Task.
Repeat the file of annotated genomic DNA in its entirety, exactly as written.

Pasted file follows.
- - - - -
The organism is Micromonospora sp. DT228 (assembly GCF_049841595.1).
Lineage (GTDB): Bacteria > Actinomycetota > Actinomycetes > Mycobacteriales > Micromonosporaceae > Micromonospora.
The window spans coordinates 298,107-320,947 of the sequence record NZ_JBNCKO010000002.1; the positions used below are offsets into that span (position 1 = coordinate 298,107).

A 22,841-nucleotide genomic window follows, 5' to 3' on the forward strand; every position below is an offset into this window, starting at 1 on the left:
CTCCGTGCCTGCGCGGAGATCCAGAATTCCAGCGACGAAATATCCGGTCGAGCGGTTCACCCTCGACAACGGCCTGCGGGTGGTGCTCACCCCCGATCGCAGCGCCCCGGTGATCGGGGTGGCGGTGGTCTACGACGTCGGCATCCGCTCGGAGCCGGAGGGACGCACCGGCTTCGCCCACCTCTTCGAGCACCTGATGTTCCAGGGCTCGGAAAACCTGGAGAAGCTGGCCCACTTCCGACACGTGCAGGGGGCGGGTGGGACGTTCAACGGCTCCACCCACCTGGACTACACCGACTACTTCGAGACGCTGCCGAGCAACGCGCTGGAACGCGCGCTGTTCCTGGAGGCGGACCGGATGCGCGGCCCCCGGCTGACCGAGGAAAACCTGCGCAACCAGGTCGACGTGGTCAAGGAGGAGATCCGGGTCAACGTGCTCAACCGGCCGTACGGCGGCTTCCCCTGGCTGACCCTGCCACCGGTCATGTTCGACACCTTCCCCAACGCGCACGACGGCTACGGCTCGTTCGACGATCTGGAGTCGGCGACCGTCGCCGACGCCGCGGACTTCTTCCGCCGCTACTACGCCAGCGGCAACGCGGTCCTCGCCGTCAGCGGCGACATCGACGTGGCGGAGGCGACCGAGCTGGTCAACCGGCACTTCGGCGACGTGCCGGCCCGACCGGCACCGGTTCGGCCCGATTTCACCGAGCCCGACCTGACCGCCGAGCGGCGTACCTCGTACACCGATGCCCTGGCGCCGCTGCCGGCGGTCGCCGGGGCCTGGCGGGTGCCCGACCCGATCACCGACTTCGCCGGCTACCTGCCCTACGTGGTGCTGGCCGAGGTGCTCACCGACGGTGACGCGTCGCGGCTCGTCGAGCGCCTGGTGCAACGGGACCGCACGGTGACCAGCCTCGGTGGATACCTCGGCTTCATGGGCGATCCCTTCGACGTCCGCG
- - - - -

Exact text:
The organism is Micromonospora sp. DT228 (assembly GCF_049841595.1).
Lineage (GTDB): Bacteria > Actinomycetota > Actinomycetes > Mycobacteriales > Micromonosporaceae > Micromonospora.
The window spans coordinates 298,107-320,947 of the sequence record NZ_JBNCKO010000002.1; the positions used below are offsets into that span (position 1 = coordinate 298,107).

A 22,841-nucleotide genomic window follows, 5' to 3' on the forward strand; every position below is an offset into this window, starting at 1 on the left:
CTCCGTGCCTGCGCGGAGATCCAGAATTCCAGCGACGAAATATCCGGTCGAGCGGTTCACCCTCGACAACGGCCTGCGGGTGGTGCTCACCCCCGATCGCAGCGCCCCGGTGATCGGGGTGGCGGTGGTCTACGACGTCGGCATCCGCTCGGAGCCGGAGGGACGCACCGGCTTCGCCCACCTCTTCGAGCACCTGATGTTCCAGGGCTCGGAAAACCTGGAGAAGCTGGCCCACTTCCGACACGTGCAGGGGGCGGGTGGGACGTTCAACGGCTCCACCCACCTGGACTACACCGACTACTTCGAGACGCTGCCGAGCAACGCGCTGGAACGCGCGCTGTTCCTGGAGGCGGACCGGATGCGCGGCCCCCGGCTGACCGAGGAAAACCTGCGCAACCAGGTCGACGTGGTCAAGGAGGAGATCCGGGTCAACGTGCTCAACCGGCCGTACGGCGGCTTCCCCTGGCTGACCCTGCCACCGGTCATGTTCGACACCTTCCCCAACGCGCACGACGGCTACGGCTCGTTCGACGATCTGGAGTCGGCGACCGTCGCCGACGCCGCGGACTTCTTCCGCCGCTACTACGCCAGCGGCAACGCGGTCCTCGCCGTCAGCGGCGACATCGACGTGGCGGAGGCGACCGAGCTGGTCAACCGGCACTTCGGCGACGTGCCGGCCCGACCGGCACCGGTTCGGCCCGATTTCACCGAGCCCGACCTGACCGCCGAGCGGCGTACCTCGTACACCGATGCCCTGGCGCCGCTGCCGGCGGTCGCCGGGGCCTGGCGGGTGCCCGACCCGATCACCGACTTCGCCGGCTACCTGCCCTACGTGGTGCTGGCCGAGGTGCTCACCGACGGTGACGCGTCGCGGCTCGTCGAGCGCCTGGTGCAACGGGACCGCACGGTGACCAGCCTCGGTGGATACCTCGGCTTCATGGGCGATCCCTTCGACGTCCGCG